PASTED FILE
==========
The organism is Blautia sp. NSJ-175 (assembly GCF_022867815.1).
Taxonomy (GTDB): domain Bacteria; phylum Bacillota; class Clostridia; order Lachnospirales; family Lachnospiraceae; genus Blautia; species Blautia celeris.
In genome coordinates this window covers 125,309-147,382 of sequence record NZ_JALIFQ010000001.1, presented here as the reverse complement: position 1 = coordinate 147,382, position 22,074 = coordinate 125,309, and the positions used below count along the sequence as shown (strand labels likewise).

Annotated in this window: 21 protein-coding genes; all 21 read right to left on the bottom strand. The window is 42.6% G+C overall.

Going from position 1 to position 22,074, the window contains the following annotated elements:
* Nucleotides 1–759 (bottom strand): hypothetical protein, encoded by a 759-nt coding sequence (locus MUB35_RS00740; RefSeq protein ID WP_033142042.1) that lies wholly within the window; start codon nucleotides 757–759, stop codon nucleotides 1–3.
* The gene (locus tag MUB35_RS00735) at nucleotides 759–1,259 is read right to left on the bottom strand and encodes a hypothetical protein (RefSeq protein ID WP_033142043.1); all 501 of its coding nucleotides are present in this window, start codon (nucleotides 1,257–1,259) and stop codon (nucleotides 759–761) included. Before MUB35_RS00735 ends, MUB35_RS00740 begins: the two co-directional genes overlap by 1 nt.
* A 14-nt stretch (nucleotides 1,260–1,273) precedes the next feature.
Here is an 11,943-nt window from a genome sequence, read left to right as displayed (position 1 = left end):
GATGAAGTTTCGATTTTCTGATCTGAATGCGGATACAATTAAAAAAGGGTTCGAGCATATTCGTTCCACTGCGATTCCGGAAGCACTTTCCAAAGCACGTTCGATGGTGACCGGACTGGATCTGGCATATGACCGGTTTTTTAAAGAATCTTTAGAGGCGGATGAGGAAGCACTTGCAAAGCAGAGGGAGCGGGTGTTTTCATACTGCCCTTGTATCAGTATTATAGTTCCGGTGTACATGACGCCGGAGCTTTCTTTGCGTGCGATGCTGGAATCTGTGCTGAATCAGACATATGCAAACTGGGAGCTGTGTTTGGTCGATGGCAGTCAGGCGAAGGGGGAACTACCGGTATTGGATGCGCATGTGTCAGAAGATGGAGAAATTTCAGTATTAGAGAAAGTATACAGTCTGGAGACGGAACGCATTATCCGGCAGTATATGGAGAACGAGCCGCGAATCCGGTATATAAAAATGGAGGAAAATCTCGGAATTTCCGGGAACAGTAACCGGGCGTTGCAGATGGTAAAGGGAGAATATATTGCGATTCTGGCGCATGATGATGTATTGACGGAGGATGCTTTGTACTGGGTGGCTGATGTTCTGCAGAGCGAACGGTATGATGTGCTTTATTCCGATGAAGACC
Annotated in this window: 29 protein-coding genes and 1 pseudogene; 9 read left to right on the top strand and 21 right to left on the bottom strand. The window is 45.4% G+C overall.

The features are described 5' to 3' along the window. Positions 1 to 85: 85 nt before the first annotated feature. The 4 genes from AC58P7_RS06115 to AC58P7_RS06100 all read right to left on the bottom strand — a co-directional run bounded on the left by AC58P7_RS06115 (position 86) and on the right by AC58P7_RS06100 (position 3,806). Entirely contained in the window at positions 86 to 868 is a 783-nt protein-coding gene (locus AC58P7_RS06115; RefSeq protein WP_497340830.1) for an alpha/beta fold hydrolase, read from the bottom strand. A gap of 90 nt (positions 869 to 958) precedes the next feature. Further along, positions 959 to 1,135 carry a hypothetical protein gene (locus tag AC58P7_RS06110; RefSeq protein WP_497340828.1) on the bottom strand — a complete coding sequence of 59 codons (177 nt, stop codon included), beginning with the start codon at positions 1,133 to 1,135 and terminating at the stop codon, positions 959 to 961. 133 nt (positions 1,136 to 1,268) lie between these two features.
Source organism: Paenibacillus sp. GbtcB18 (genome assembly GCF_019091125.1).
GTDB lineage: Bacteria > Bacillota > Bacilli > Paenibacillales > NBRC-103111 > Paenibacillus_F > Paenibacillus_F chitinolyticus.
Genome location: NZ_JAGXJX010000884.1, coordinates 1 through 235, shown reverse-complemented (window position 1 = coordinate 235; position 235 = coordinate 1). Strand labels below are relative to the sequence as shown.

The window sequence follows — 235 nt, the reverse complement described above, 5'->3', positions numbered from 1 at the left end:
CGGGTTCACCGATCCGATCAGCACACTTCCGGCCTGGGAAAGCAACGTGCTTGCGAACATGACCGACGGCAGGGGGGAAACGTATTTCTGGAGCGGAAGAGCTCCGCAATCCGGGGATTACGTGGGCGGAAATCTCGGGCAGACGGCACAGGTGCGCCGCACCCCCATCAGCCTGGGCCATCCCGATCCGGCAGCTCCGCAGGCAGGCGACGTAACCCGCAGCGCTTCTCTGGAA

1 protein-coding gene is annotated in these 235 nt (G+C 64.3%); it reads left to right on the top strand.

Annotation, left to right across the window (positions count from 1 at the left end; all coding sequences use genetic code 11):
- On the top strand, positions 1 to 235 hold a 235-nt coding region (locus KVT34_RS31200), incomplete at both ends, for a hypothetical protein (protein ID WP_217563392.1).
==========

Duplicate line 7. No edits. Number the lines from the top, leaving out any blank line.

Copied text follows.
* The gene (locus tag MUB35_RS00735) at nucleotides 759–1,259 is read right to left on the bottom strand and encodes a hypothetical protein (RefSeq protein ID WP_033142043.1); all 501 of its coding nucleotides are present in this window, start codon (nucleotides 1,257–1,259) and stop codon (nucleotides 759–761) included. Before MUB35_RS00735 ends, MUB35_RS00740 begins: the two co-directional genes overlap by 1 nt.